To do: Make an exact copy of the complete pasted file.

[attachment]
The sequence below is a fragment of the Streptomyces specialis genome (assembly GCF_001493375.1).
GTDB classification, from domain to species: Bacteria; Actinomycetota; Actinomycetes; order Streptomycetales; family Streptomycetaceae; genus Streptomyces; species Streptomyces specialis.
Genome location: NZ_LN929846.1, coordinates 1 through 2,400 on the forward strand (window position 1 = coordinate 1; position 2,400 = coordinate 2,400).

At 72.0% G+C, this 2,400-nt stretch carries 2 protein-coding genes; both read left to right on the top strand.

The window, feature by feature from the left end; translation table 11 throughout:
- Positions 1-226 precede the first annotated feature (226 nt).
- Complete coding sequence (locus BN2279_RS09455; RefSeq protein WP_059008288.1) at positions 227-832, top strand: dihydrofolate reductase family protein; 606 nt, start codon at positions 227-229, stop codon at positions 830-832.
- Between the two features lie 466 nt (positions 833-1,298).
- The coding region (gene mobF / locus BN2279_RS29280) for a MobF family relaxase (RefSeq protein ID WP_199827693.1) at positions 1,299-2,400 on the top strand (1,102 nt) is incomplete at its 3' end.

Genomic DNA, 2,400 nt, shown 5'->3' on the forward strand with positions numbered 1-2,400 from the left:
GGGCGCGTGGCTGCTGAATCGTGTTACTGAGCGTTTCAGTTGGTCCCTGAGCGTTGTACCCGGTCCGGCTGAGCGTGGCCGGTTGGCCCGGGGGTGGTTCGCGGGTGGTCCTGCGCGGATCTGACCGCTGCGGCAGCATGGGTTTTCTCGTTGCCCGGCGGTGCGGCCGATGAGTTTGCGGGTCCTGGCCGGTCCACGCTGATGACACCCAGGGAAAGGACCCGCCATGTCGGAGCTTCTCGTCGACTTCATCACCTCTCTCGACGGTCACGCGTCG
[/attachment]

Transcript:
The sequence below is a fragment of the Streptomyces specialis genome (assembly GCF_001493375.1).
GTDB classification, from domain to species: Bacteria; Actinomycetota; Actinomycetes; order Streptomycetales; family Streptomycetaceae; genus Streptomyces; species Streptomyces specialis.
Genome location: NZ_LN929846.1, coordinates 1 through 2,400 on the forward strand (window position 1 = coordinate 1; position 2,400 = coordinate 2,400).

At 72.0% G+C, this 2,400-nt stretch carries 2 protein-coding genes; both read left to right on the top strand.

The window, feature by feature from the left end; translation table 11 throughout:
- Positions 1-226 precede the first annotated feature (226 nt).
- Complete coding sequence (locus BN2279_RS09455; RefSeq protein WP_059008288.1) at positions 227-832, top strand: dihydrofolate reductase family protein; 606 nt, start codon at positions 227-229, stop codon at positions 830-832.
- Between the two features lie 466 nt (positions 833-1,298).
- The coding region (gene mobF / locus BN2279_RS29280) for a MobF family relaxase (RefSeq protein ID WP_199827693.1) at positions 1,299-2,400 on the top strand (1,102 nt) is incomplete at its 3' end.

Genomic DNA, 2,400 nt, shown 5'->3' on the forward strand with positions numbered 1-2,400 from the left:
GGGCGCGTGGCTGCTGAATCGTGTTACTGAGCGTTTCAGTTGGTCCCTGAGCGTTGTACCCGGTCCGGCTGAGCGTGGCCGGTTGGCCCGGGGGTGGTTCGCGGGTGGTCCTGCGCGGATCTGACCGCTGCGGCAGCATGGGTTTTCTCGTTGCCCGGCGGTGCGGCCGATGAGTTTGCGGGTCCTGGCCGGTCCACGCTGATGACACCCAGGGAAAGGACCCGCCATGTCGGAGCTTCTCGTCGACTTCATCACCTCTCTCGACGGTCACGCGTCG